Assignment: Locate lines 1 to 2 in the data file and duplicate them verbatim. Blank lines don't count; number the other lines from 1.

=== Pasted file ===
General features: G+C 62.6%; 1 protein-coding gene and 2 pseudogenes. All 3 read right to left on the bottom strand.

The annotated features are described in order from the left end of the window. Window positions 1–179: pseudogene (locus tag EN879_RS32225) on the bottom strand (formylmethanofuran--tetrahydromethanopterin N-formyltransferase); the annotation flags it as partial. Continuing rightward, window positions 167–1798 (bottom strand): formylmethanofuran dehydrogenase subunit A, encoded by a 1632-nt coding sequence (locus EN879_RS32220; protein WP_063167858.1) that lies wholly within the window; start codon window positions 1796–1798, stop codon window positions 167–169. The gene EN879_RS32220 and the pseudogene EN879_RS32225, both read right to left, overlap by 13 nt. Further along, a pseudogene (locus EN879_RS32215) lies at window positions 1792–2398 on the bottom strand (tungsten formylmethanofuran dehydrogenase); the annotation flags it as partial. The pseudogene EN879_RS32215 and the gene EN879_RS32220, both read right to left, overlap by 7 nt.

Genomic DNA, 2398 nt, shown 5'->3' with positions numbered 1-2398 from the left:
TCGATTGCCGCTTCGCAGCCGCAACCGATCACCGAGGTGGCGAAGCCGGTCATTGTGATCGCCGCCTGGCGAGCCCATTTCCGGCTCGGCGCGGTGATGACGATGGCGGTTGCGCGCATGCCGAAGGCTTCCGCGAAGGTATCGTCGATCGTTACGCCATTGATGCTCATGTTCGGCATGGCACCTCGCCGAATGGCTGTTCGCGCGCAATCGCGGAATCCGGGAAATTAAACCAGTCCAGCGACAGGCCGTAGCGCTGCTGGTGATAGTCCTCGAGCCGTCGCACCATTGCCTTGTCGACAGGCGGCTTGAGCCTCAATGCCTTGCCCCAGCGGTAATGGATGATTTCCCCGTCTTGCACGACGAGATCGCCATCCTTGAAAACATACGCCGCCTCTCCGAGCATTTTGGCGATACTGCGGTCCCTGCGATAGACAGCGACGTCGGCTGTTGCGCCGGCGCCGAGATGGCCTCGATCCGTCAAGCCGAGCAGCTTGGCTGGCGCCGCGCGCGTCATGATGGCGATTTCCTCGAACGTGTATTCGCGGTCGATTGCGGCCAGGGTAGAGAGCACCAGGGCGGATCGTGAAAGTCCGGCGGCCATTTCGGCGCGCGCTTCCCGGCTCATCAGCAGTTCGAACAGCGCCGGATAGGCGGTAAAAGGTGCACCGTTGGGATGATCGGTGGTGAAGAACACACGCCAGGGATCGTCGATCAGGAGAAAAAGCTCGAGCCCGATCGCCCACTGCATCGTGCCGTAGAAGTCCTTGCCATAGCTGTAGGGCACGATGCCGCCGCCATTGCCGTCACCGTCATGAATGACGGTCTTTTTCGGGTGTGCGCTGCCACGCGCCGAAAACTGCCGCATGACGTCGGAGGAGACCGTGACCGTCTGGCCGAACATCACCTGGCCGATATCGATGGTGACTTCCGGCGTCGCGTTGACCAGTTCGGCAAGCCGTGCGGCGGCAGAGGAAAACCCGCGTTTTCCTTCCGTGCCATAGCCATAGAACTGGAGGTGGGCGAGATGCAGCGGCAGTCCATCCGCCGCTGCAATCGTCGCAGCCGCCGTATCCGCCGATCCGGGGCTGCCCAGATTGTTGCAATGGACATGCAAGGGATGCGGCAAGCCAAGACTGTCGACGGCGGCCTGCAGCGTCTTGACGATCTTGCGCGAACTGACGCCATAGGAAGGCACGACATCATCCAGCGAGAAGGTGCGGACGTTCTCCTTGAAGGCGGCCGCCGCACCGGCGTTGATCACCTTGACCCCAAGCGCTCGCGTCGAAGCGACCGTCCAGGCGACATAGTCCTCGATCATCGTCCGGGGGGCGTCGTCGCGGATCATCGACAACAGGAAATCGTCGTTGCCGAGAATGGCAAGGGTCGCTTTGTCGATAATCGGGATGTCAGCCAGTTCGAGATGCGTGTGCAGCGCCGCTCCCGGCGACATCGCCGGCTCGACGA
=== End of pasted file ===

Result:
General features: G+C 62.6%; 1 protein-coding gene and 2 pseudogenes. All 3 read right to left on the bottom strand.

The annotated features are described in order from the left end of the window. Window positions 1–179: pseudogene (locus tag EN879_RS32225) on the bottom strand (formylmethanofuran--tetrahydromethanopterin N-formyltransferase); the annotation flags it as partial. Continuing rightward, window positions 167–1798 (bottom strand): formylmethanofuran dehydrogenase subunit A, encoded by a 1632-nt coding sequence (locus EN879_RS32220; protein WP_063167858.1) that lies wholly within the window; start codon window positions 1796–1798, stop codon window positions 167–169. The gene EN879_RS32220 and the pseudogene EN879_RS32225, both read right to left, overlap by 13 nt. Further along, a pseudogene (locus EN879_RS32215) lies at window positions 1792–2398 on the bottom strand (tungsten formylmethanofuran dehydrogenase); the annotation flags it as partial. The pseudogene EN879_RS32215 and the gene EN879_RS32220, both read right to left, overlap by 7 nt.